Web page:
The State Department last week made a similar $10m/$5m reward offer for information leading to the identification of location and to the arrest and/or conviction of the leaders of the DarkSide ransomware operation, which is said to have been used to attack the Colonial Pipeline Company in May 2021. ®

Broader topics


Other stories you might like

  • Prisons transcribe private phone calls with inmates using speech-to-text AI

    Plus: A drug designed by machine learning algorithms to treat liver disease reaches human clinical trials and more

    In brief Prisons around the US are installing AI speech-to-text models to automatically transcribe conversations with inmates during their phone calls.

    A series of contracts and emails from eight different states revealed how Verus, an AI application developed by LEO Technologies and based on a speech-to-text system offered by Amazon, was used to eavesdrop on prisoners’ phone calls.

    In a sales pitch, LEO’s CEO James Sexton told officials working for a jail in Cook County, Illinois, that one of its customers in Calhoun County, Alabama, uses the software to protect prisons from getting sued, according to an investigation by the Thomson Reuters Foundation.

    Continue reading
  • Battlefield 2042: Please don't be the death knell of the franchise, please don't be the death knell of the franchise

    Another terrible launch, but DICE is already working on improvements

    The RPG Greetings, traveller, and welcome back to The Register Plays Games, our monthly gaming column. Since the last edition on New World, we hit level cap and the "endgame". Around this time, item duping exploits became rife and every attempt Amazon Games made to fix it just broke something else. The post-level 60 "watermark" system for gear drops is also infuriating and tedious, but not something we were able to address in the column. So bear these things in mind if you were ever tempted. On that note, it's time to look at another newly released shit show – Battlefield 2042.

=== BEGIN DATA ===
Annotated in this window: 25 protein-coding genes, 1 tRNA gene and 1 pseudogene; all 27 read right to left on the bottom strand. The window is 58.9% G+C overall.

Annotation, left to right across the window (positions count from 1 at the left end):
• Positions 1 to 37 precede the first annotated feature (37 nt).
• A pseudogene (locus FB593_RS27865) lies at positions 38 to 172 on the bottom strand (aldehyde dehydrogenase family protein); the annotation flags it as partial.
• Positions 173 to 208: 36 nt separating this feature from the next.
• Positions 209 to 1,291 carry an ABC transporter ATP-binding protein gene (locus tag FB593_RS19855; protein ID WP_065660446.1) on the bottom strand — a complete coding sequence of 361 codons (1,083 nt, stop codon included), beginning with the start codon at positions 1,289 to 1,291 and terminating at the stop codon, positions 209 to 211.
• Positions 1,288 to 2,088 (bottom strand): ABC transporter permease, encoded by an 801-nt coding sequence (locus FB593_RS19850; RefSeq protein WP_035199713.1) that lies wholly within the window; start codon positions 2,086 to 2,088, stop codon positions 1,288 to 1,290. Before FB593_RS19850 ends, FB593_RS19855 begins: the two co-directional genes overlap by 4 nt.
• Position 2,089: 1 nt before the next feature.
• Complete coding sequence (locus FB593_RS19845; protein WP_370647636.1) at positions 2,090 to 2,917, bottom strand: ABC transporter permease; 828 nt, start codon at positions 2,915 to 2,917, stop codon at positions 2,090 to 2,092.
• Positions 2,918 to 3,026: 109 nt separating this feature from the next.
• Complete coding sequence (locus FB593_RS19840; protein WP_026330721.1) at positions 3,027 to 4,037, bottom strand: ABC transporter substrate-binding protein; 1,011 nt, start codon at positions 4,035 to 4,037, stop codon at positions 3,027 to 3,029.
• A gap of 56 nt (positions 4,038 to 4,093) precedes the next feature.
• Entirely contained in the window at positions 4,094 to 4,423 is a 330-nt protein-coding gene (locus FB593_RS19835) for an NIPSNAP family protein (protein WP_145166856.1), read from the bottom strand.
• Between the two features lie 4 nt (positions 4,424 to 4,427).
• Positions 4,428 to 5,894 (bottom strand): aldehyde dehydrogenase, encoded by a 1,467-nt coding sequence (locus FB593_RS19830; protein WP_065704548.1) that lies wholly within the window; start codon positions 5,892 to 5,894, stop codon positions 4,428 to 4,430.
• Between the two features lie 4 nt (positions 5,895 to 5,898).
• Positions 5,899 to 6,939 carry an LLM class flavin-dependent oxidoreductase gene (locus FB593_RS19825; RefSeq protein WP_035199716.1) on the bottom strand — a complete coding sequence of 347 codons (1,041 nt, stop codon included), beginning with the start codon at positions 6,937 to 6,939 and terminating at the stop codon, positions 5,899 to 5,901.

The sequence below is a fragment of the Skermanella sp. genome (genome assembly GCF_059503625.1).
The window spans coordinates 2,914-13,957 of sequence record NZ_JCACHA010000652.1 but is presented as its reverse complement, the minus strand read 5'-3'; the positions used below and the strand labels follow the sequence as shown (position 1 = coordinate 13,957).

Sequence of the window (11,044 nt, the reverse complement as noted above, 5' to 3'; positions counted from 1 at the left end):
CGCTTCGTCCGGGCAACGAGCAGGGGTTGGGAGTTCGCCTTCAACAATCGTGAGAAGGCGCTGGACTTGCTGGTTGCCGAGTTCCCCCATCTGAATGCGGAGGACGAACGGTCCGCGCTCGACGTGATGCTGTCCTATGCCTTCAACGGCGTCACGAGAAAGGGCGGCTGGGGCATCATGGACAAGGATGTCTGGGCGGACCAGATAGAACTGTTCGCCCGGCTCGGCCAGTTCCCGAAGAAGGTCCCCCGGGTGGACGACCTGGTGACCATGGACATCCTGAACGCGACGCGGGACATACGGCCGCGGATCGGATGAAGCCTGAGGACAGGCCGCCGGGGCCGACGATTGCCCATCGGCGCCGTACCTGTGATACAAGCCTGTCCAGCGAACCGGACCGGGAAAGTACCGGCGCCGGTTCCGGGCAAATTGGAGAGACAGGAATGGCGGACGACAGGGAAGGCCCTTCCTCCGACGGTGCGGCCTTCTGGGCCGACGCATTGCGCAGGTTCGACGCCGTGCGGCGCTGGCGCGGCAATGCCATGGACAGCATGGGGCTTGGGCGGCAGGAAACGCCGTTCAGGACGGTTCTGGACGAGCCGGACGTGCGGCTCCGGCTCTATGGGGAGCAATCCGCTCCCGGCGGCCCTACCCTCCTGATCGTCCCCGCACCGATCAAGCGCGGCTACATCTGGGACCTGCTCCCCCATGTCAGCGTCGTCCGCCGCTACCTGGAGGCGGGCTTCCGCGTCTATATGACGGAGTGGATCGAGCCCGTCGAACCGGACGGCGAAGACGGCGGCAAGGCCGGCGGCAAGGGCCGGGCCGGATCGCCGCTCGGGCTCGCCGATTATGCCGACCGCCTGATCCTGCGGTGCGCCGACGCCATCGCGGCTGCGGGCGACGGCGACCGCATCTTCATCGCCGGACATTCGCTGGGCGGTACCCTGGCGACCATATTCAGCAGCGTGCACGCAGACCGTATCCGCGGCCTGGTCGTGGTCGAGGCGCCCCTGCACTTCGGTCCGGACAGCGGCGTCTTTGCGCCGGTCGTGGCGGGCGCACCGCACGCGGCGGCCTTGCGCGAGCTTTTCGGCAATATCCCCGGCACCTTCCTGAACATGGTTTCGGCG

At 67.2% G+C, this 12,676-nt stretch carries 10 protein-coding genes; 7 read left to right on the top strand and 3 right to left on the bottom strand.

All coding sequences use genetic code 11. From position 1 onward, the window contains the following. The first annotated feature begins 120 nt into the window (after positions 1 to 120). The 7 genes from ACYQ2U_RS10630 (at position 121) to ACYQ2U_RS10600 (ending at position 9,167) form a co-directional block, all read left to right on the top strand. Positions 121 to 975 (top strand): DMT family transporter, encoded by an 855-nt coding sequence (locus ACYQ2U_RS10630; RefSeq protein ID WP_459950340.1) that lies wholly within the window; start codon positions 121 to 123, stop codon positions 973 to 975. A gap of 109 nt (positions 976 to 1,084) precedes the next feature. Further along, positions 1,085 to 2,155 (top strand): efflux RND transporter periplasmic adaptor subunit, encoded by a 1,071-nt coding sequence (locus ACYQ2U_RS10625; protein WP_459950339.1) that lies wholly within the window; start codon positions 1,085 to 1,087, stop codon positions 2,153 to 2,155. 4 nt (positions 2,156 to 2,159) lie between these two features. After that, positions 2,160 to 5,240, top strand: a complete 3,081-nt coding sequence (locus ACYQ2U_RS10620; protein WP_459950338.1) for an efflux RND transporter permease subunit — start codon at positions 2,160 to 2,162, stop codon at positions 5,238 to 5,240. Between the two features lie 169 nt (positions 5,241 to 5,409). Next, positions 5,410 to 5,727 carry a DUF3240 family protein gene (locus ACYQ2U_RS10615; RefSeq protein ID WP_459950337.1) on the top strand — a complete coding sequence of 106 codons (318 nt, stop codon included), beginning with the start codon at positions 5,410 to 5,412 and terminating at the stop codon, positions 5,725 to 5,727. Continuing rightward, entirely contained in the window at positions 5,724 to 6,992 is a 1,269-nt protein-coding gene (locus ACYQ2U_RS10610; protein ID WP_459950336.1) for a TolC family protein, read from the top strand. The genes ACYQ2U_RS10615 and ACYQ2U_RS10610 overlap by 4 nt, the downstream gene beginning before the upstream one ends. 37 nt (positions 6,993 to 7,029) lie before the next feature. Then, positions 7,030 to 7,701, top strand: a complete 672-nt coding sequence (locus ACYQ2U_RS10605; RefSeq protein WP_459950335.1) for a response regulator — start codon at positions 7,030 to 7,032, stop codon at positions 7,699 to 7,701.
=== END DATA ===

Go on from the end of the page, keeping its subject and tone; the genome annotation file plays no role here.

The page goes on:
I wanted to love Battlefield 2042, I really did. After the bum note of the first-person shooter (FPS) franchise's return to Second World War theatres with Battlefield V (2018), I stupidly assumed the next entry from EA-owned Swedish developer DICE would be a return to form. I was wrong.

    The multiplayer military FPS market is dominated by two forces: Activision's Call of Duty (COD) series and EA's Battlefield. Fans of each franchise are loyal to the point of zealotry with little crossover between player bases. Here's where I stand: COD jumped the shark with Modern Warfare 2 in 2009. It's flip-flopped from WW2 to present-day combat and back again, tried sci-fi, and even the Battle Royale trend with the free-to-play Call of Duty: Warzone (2020), which has been thoroughly ruined by hackers and developer inaction.

    Continue reading
  • American diplomats' iPhones reportedly compromised by NSO Group intrusion software

    Reuters claims nine State Department employees outside the US had their devices hacked

    The Apple iPhones of at least nine US State Department officials were compromised by an unidentified entity using NSO Group's Pegasus spyware, according to a report published Friday by Reuters.

    NSO Group in an email to The Register said it has blocked an unnamed customers' access to its system upon receiving an inquiry about the incident but has yet to confirm whether its software was involved.

    "Once the inquiry was received, and before any investigation under our compliance policy, we have decided to immediately terminate relevant customers’ access to the system, due to the severity of the allegations," an NSO spokesperson told The Register in an email. "To this point, we haven’t received any information nor the phone numbers, nor any indication that NSO’s tools were used in this case."

    Continue reading

Biting the hand that feeds IT © 1998–2021